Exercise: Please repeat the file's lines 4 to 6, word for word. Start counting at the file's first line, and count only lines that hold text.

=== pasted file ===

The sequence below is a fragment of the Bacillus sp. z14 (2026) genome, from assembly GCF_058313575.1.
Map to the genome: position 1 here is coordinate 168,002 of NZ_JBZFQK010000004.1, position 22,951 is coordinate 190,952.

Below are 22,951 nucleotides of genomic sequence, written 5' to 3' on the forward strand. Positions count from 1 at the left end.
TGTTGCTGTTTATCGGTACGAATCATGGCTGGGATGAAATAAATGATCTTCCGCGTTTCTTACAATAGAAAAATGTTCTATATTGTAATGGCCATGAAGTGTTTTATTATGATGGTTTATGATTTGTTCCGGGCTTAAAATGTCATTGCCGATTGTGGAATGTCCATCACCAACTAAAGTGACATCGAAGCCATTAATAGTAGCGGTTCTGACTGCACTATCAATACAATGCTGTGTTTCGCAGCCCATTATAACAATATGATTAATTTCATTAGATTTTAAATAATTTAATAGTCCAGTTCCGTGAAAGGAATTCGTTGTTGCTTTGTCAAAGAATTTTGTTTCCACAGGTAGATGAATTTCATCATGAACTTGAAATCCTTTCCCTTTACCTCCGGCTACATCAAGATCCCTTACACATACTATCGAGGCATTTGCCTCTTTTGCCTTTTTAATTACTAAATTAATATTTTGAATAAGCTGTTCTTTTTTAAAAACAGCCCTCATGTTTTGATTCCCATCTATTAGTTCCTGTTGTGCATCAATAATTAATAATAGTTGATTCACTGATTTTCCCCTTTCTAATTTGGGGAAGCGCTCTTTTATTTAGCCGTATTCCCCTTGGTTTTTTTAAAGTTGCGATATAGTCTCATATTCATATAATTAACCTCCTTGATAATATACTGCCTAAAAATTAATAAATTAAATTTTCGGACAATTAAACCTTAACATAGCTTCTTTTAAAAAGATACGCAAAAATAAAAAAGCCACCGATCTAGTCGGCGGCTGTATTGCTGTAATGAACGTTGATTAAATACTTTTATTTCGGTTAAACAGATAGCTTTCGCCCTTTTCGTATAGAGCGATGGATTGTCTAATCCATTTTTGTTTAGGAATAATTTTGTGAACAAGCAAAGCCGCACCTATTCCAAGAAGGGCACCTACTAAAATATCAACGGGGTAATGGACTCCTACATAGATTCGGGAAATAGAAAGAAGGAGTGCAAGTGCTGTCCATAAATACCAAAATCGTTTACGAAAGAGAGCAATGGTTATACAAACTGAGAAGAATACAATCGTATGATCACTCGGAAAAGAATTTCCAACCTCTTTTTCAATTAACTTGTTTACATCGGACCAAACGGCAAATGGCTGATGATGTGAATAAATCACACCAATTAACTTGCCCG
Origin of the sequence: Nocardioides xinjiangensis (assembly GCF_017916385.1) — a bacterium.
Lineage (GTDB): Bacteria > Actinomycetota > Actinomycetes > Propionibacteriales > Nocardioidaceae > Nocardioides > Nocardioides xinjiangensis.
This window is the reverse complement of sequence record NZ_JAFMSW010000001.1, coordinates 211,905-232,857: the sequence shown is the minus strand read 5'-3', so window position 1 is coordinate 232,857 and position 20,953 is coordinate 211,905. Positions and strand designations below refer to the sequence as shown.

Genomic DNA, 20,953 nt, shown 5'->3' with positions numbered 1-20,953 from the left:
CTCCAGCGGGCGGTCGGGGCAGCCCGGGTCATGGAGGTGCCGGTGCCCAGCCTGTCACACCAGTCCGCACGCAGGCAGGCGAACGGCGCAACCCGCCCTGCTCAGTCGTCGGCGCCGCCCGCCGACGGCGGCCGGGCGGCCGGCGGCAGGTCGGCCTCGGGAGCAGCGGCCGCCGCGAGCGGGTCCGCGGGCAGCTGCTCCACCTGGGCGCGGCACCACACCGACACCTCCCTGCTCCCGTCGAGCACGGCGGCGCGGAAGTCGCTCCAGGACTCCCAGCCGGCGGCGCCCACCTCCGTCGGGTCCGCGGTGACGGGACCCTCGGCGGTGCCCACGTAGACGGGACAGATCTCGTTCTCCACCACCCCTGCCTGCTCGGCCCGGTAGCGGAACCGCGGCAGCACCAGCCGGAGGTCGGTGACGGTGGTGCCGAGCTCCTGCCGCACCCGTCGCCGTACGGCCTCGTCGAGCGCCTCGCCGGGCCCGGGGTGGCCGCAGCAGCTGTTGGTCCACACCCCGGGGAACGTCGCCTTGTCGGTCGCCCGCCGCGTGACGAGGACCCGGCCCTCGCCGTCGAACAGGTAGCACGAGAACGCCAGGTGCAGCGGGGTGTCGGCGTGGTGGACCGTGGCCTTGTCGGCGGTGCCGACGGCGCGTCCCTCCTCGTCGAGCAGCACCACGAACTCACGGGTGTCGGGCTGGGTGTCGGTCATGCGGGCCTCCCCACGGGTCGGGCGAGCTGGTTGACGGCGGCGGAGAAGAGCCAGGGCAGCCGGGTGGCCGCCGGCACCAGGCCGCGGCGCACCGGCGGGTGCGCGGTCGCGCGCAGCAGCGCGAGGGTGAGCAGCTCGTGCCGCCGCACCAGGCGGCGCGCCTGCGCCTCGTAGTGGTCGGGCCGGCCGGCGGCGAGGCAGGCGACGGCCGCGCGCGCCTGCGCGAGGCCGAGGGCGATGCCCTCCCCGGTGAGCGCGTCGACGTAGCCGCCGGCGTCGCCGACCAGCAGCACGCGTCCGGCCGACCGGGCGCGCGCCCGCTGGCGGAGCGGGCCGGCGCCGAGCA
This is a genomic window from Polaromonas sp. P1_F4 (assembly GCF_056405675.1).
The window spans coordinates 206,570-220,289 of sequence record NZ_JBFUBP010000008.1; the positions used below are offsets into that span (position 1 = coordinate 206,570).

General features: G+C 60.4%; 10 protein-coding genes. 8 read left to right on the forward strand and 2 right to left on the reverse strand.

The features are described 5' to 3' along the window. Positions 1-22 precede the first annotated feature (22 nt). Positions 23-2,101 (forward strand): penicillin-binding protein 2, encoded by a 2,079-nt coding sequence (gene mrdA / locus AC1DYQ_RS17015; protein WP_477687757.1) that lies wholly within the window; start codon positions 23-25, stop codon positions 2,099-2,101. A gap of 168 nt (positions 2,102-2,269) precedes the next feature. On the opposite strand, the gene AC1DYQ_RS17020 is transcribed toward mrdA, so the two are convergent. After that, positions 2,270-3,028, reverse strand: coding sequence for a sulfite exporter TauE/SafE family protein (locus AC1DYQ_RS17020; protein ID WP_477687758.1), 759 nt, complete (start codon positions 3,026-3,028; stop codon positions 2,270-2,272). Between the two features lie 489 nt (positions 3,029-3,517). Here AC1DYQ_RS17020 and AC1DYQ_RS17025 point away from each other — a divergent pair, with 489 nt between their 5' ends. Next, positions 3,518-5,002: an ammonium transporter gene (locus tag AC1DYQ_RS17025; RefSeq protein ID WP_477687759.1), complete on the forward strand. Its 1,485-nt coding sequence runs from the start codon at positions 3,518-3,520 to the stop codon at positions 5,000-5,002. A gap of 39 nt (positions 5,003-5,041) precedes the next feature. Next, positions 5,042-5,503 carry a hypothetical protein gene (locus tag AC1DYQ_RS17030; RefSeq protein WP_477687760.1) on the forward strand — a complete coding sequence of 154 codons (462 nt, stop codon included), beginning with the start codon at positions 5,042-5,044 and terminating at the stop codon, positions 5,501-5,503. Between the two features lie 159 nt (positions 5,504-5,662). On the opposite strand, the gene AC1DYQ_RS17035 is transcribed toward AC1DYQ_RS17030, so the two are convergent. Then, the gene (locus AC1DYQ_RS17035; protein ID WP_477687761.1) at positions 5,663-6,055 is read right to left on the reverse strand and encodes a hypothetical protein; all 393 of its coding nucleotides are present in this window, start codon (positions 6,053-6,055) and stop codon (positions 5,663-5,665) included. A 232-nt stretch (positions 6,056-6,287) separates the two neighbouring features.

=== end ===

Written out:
TGTTGCTGTTTATCGGTACGAATCATGGCTGGGATGAAATAAATGATCTTCCGCGTTTCTTACAATAGAAAAATGTTCTATATTGTAATGGCCATGAAGTGTTTTATTATGATGGTTTATGATTTGTTCCGGGCTTAAAATGTCATTGCCGATTGTGGAATGTCCATCACCAACTAAAGTGACATCGAAGCCATTAATAGTAGCGGTTCTGACTGCACTATCAATACAATGCTGTGTTTCGCAGCCCATTATAACAATATGATTAATTTCATTAGATTTTAAATAATTTAATAGTCCAGTTCCGTGAAAGGAATTCGTTGTTGCTTTGTCAAAGAATTTTGTTTCCACAGGTAGATGAATTTCATCATGAACTTGAAATCCTTTCCCTTTACCTCCGGCTACATCAAGATCCCTTACACATACTATCGAGGCATTTGCCTCTTTTGCCTTTTTAATTACTAAATTAATATTTTGAATAAGCTGTTCTTTTTTAAAAACAGCCCTCATGTTTTGATTCCCATCTATTAGTTCCTGTTGTGCATCAATAATTAATAATAGTTGATTCACTGATTTTCCCCTTTCTAATTTGGGGAAGCGCTCTTTTATTTAGCCGTATTCCCCTTGGTTTTTTTAAAGTTGCGATATAGTCTCATATTCATATAATTAACCTCCTTGATAATATACTGCCTAAAAATTAATAAATTAAATTTTCGGACAATTAAACCTTAACATAGCTTCTTTTAAAAAGATACGCAAAAATAAAAAAGCCACCGATCTAGTCGGCGGCTGTATTGCTGTAATGAACGTTGATTAAATACTTTTATTTCGGTTAAACAGATAGCTTTCGCCCTTTTCGTATAGAGCGATGGATTGTCTAATCCATTTTTGTTTAGGAATAATTTTGTGAACAAGCAAAGCCGCACCTATTCCAAGAAGGGCACCTACTAAAATATCAACGGGGTAATGGACTCCTACATAGATTCGGGAAATAGAAAGAAGGAGTGCAAGTGCTGTCCATAAATACCAAAATCGTTTACGAAAGAGAGCAATGGTTATACAAACTGAGAAGAATACAATCGTATGATCACTCGGAAAAGAATTTCCAACCTCTTTTTCAATTAACTTGTTTACATCGGACCAAACGGCAAATGGCTGATGATGTGAATAAATCACACCAATTAACTTGCCCG
Origin of the sequence: Nocardioides xinjiangensis (assembly GCF_017916385.1) — a bacterium.
Lineage (GTDB): Bacteria > Actinomycetota > Actinomycetes > Propionibacteriales > Nocardioidaceae > Nocardioides > Nocardioides xinjiangensis.